2. Jesus prayed that we would have the same understanding. Jesus said, “I do not pray for these alone, but also for those who will believe in Me through their word; that they all may be one, as You, Father, are in Me, and I in You; that they also may be one in Us, that the world may believe that You sent Me” (John 17:20-21). Jesus seemed to believe that we could come to the same understanding through the words of the apostles. Jesus himself said that we would take the apostles’ words and could be one. Should we suppose that Jesus was insane to think that we could all understand the words of God alike? God spoke in such a way that we all can understand what He means and what His will is for our lives.

C. The real problem: distorting, not interpreting

  1. Just because we can understand the Bible alike does not ignore the fact that there are some difficult teachings in the word of God. I do not know anyone who says that Revelation is easy. Peter even admitted that some of the words were more difficult. “Bear in mind that our Lord’s patience means salvation, just as our dear brother Paul also wrote you with the wisdom that God gave him. He writes the same way in all his letters, speaking in them of these matters. His letters contain some things that are hard to understand…” (2 Peter 3:15-16). No one denies the challenge that the word of God faces. But this does not mean that God’s words could not be understood, applied, and followed.
  2. In fact, Peter tells us the real reason why there are “difficulties of interpretation.” It is not that God cannot be understood. Look at the rest of the sentence of 2 Peter 3:16: “His letters contain some things that are hard to understand, which ignorant and unstable people distort, as they do the other Scriptures, to their own destruction.” The problem is not that God cannot be understood, but that we do not want to understand. People want to twist and distort the scriptures because they do not want to do what is the clear teaching of God. If I do not like what the scripture says, I call it a “bad interpretation.”
  3. When the Bible says, “Do you not know that the unrighteous will not inherit the kingdom of God? Do not be deceived. Neither fornicators, nor idolaters, nor adulterers, nor homosexuals, nor sodomites, nor thieves, nor covetous, nor drunkards, nor revilers, nor extortioners will inherit the kingdom of God,” there is no other interpretation (1 Corinthians 6:9-10)! We can make excuses and give our “two cents,” but the words are clear. To accept these words in any other way is to distort them to our destruction.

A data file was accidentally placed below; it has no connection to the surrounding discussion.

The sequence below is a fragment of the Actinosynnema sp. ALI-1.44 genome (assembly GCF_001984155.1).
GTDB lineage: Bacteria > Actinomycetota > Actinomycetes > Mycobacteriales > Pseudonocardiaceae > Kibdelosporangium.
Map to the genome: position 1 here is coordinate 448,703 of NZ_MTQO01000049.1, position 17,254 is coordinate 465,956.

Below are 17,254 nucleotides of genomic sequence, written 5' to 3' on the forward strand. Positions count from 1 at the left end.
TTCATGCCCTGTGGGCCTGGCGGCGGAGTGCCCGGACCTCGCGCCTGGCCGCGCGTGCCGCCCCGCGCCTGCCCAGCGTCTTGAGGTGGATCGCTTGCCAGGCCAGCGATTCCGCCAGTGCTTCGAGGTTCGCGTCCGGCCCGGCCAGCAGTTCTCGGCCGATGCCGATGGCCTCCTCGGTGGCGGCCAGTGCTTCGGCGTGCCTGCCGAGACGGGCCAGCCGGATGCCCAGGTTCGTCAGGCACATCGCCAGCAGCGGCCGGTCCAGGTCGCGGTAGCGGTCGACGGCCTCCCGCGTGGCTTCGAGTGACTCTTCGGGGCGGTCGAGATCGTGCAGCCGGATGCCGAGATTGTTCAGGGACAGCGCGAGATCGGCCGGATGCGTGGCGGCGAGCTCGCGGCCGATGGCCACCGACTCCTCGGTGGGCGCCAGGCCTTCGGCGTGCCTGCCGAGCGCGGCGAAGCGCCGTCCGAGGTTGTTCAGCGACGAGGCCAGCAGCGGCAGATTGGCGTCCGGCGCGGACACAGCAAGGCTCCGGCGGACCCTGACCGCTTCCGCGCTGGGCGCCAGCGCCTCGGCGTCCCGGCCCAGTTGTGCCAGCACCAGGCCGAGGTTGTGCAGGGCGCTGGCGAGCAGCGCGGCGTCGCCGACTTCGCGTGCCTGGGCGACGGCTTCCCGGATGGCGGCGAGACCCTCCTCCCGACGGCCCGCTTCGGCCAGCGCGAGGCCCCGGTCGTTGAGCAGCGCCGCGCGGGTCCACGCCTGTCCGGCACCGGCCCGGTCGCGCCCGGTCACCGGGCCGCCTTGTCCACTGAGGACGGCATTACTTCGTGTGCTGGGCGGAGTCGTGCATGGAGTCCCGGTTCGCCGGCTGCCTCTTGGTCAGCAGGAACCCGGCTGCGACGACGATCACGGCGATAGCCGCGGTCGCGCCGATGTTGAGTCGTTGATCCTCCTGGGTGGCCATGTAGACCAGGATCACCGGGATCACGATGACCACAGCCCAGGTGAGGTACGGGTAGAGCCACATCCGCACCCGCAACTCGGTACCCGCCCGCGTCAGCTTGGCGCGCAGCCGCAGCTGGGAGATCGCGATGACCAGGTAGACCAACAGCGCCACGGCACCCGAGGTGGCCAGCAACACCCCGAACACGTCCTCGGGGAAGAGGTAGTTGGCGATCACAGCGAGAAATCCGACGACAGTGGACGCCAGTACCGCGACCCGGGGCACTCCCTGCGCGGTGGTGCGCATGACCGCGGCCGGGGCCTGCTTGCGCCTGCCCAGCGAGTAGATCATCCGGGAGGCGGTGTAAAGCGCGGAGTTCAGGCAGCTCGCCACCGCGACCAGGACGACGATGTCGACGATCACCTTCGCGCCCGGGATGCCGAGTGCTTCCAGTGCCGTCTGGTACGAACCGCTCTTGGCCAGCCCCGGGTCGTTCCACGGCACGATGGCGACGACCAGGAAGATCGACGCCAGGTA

4. When the Bible says, “He who believes and is baptized shall be saved, but he who does not believe will be condemned”, there is no other interpretation (Mark 16:16)! We can go around thinking that accepting Jesus in our heart is all that matters or being a good person is all God wants, but it is a twisting of God’s words. God said, “Repent and be baptized every one of you in the name of Jesus Christ for the forgiveness of your sins, and you will receive the gift of the Holy Spirit” (Acts 2:38). The question is not “what does this mean to you.” The question is “what does this mean.” There is no interpretation. The communication was clear and we need no interpreter.

III. Understanding the Bible

A. We must read it for ourselves

  1. One of the reasons why there are so many different religious groups and religious teachings is that people are not reading the Bible for themselves. They are listening to preachers and teachers and accepting their words. Why is there so much confusion in Revelation? The reason is that most people have never read the book of Revelation. The reason is not that the book of Revelation cannot be understood. The problem is that people are being lazy toward the scripture and do not want to read it themselves.
  2. If we are going to understand the Bible properly, we must quit listening to the Bible through the eyes of other people and starting reading the Bible with our own eyes. If we want to know God’s will then we will have to know the book that is the word of God. Reading other books about the Bible will not give us eternal life nor give us the proper understanding of the scriptures. We must read the Bible for ourselves.

B. As we read, apply logic and reason

  1. Communication assumes a transmitter of information and a receiver of information. When we communicate with others, we assume they can apply logic and reason to our words. Thus, we have confidence when we tell someone to go to the store that they will do what we have asked of them. We assume the receiver will not act foolish with our words and think we meant to go to the hospital.
  2. In the same way, God is assuming we can and will apply logic and reason as receivers of His words. He has confidence in us that when He says something, we can be part of the communication process and understand. God is assuming we will not act foolish with His words. When we read, apply logic and reason and understand the words is a straightforward and simple understanding. God did not say that we would need angelic interpreters to help us understand. Rather, when we read, we can understand the mystery of Christ.